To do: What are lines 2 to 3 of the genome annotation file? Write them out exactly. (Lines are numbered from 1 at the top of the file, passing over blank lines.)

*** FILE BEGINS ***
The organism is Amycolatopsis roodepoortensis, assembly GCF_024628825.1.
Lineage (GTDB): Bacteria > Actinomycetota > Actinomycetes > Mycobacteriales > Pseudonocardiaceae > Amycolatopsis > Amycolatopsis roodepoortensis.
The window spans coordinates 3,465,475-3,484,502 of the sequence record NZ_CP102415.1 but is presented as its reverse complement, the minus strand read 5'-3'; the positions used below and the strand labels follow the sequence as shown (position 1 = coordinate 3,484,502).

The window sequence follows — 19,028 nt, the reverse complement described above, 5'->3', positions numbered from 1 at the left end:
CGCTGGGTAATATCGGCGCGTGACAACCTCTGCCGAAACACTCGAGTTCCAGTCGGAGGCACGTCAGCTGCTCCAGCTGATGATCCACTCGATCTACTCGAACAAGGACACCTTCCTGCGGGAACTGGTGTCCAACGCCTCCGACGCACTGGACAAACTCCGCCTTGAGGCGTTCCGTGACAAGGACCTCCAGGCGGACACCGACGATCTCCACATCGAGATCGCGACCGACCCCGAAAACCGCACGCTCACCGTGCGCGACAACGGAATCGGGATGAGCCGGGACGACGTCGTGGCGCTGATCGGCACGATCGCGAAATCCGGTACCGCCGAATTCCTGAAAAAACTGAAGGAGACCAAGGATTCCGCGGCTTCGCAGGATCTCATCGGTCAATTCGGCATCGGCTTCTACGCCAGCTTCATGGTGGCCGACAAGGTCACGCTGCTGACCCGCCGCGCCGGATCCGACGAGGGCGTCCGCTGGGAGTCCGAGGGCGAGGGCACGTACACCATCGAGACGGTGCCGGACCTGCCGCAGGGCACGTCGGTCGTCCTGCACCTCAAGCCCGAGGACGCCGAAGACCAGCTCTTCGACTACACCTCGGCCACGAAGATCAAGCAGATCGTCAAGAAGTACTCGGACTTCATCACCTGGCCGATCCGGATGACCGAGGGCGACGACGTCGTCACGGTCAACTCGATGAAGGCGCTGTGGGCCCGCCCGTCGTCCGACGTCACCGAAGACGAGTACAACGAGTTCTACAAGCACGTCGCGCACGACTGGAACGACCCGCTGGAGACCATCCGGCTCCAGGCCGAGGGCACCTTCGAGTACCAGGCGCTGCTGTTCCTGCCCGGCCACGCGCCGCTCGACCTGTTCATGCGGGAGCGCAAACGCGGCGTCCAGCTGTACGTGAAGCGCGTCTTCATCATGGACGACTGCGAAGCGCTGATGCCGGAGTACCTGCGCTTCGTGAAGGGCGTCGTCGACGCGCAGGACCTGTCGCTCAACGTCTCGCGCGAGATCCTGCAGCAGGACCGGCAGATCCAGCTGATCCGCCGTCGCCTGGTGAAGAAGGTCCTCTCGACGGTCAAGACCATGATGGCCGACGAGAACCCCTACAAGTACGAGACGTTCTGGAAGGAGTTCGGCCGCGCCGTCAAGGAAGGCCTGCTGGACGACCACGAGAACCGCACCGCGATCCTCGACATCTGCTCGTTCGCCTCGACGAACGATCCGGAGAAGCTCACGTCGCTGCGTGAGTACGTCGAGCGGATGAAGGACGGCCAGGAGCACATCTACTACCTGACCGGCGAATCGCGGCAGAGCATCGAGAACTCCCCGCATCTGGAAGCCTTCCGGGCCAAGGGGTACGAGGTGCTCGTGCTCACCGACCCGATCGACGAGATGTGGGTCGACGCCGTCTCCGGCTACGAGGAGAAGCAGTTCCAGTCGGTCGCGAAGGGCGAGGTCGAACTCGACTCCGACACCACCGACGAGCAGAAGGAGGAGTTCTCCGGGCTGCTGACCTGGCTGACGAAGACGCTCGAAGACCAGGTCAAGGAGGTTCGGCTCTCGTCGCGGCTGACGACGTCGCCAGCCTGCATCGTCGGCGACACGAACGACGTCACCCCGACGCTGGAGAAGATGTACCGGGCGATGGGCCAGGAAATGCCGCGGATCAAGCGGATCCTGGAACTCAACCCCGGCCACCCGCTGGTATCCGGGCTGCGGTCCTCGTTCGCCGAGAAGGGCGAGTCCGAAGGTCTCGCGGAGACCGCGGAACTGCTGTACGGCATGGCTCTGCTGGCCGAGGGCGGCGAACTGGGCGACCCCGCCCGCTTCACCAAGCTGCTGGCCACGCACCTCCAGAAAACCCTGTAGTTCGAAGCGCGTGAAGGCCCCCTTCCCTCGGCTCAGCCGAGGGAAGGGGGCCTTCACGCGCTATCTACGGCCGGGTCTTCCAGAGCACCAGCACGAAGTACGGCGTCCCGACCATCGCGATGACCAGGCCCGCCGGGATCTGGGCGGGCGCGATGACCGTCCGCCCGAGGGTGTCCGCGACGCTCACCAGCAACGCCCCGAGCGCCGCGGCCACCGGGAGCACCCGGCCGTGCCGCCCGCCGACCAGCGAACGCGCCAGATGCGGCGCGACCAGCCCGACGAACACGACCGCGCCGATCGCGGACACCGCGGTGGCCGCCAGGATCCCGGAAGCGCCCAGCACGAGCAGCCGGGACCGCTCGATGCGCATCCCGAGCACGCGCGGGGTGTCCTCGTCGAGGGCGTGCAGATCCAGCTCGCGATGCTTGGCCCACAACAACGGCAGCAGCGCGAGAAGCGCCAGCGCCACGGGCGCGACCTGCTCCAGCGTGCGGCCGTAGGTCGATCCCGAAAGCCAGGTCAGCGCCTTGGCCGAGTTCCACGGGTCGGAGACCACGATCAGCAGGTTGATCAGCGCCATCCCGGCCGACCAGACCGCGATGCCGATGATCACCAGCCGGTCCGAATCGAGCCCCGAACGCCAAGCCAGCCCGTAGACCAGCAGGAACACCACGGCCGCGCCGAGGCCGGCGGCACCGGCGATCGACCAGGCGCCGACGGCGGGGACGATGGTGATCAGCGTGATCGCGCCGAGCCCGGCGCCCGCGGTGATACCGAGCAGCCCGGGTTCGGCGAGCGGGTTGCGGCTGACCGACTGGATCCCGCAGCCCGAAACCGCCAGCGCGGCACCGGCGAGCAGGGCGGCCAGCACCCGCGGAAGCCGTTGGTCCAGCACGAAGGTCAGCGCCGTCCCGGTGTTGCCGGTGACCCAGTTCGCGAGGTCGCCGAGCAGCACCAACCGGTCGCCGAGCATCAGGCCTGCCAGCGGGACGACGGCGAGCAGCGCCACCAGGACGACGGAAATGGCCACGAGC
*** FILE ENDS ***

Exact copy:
Lineage (GTDB): Bacteria > Actinomycetota > Actinomycetes > Mycobacteriales > Pseudonocardiaceae > Amycolatopsis > Amycolatopsis roodepoortensis.
The window spans coordinates 3,465,475-3,484,502 of the sequence record NZ_CP102415.1 but is presented as its reverse complement, the minus strand read 5'-3'; the positions used below and the strand labels follow the sequence as shown (position 1 = coordinate 3,484,502).